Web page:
Back in 2011, I was interviewing Zulfiqar Mirza – once one of the PPP’s most important leaders and, most importantly, PPP Chairman Asif Ali Zardari’s closest friend. Mirza had not gone completely rogue back then and was still a long way away from becoming one of Zardari’s leading antagonists (to use a light term), so his views carried more weight for an unbiased observer than they do today.

When we came to the topic of Sindh’s failing governance and Qaim Ali Shah being the face of that problem (keep in mind this was half a decade ago, and this perception has only continued, if not got stronger since), Mirza was sure that the chief minister would not be replaced any time soon. Back then, this was difficult to imagine. Surely the PPP would act on dipping perceptions three years in – and while its decisions at the federal level were hostage to a number of issues and political considerations, its Sindh setup was not faced with any such restraints. Reports had it that a switch was imminent.

But Mirza was right: not only did the change not come back then, Qaim was made CM again following the 2013 polls, against all odds and expectations, despite the PPP getting hammered in the 2013 polls nationally.

Mirza’s reasoning was clear. You see, in Sindh, the PPP wanted to accommodate multiple centres of power – for multiple nefarious non-governance related reasons, which are for another article – and this wouldn’t be possible with an empowered chief minister. These multiple power centres were Zardari’s sister, Faryal Talpur, MNA, long regarded as the actual chief minister of Sindh and Owais ‘Tappi’ Muzzaffar, Zardari’s ‘adopted’ brother among others (including home minister Mirza himself back then).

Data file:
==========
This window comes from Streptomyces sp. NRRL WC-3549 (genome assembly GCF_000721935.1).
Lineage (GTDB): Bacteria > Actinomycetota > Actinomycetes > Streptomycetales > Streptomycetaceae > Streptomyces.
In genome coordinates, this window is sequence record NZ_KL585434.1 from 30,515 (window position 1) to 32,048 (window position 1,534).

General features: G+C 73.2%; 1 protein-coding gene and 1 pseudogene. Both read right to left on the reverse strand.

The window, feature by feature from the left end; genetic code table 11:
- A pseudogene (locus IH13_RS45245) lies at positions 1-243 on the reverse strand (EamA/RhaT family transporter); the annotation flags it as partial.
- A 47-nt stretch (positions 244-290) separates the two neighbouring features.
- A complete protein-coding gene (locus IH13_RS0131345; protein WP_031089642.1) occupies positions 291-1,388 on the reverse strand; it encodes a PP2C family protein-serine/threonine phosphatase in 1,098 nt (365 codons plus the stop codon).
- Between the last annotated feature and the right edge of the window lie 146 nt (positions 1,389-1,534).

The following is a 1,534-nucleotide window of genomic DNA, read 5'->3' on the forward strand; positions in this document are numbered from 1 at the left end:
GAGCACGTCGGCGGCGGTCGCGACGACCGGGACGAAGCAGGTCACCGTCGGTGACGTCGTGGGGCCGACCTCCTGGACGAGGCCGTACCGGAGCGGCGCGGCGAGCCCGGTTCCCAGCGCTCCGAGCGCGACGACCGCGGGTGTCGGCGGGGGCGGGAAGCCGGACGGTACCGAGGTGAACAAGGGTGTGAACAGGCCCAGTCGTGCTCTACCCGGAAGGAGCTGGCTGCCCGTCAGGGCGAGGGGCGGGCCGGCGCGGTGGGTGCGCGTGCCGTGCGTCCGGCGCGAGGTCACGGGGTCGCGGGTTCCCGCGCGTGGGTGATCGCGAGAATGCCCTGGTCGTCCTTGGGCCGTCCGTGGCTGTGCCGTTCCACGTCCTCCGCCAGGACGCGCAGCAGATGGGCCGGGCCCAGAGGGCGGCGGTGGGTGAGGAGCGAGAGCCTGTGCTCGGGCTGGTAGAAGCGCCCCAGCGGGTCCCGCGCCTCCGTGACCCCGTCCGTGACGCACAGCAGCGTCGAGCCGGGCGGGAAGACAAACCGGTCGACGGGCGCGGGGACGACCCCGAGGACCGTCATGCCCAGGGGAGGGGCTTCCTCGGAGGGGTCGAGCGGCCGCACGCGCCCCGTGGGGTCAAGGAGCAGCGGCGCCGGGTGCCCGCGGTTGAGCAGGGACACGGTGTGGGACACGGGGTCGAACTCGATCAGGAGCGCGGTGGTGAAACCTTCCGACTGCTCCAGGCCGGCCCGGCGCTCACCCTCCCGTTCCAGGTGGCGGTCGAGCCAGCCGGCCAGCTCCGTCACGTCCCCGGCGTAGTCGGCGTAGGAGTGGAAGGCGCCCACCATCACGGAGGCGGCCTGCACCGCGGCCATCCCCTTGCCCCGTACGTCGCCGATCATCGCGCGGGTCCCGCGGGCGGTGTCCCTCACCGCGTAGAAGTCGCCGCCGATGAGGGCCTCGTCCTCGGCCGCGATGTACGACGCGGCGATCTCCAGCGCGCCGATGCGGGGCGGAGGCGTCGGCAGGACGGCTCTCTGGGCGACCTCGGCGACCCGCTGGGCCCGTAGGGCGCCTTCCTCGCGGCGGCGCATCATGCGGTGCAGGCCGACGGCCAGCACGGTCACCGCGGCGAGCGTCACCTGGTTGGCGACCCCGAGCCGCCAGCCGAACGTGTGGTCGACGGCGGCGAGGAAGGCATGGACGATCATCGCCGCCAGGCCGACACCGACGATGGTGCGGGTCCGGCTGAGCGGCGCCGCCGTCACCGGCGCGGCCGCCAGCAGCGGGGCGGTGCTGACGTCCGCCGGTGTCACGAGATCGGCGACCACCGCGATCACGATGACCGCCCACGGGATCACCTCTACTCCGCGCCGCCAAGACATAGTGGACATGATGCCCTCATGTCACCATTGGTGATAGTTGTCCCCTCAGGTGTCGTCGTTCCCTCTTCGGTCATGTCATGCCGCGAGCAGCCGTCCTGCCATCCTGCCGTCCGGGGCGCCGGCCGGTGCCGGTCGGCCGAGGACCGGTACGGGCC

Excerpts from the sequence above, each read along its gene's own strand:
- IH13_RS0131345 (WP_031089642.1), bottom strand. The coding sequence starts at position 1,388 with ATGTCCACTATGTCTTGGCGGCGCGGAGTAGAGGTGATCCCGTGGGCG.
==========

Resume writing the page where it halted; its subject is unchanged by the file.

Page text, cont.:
Qaim was perfect for this. He was a dove in the twilight of his career; he would listen; he was a loyalist; and to boot, he was an old face to providing credibility to the new PPP under Zardari, having served both BB and ZAB.

Basically, the very point of making him CM was to have a weak and pliable CM.

Things couldn’t have possibly turned out well with this plan. Qaim Ali Shah is not entirely to blame. How much can someone deliver if governing the province isn’t actually his job? The failure was the PPP’s model of running Sindh. But the sad reality is that he was the face of the debacle.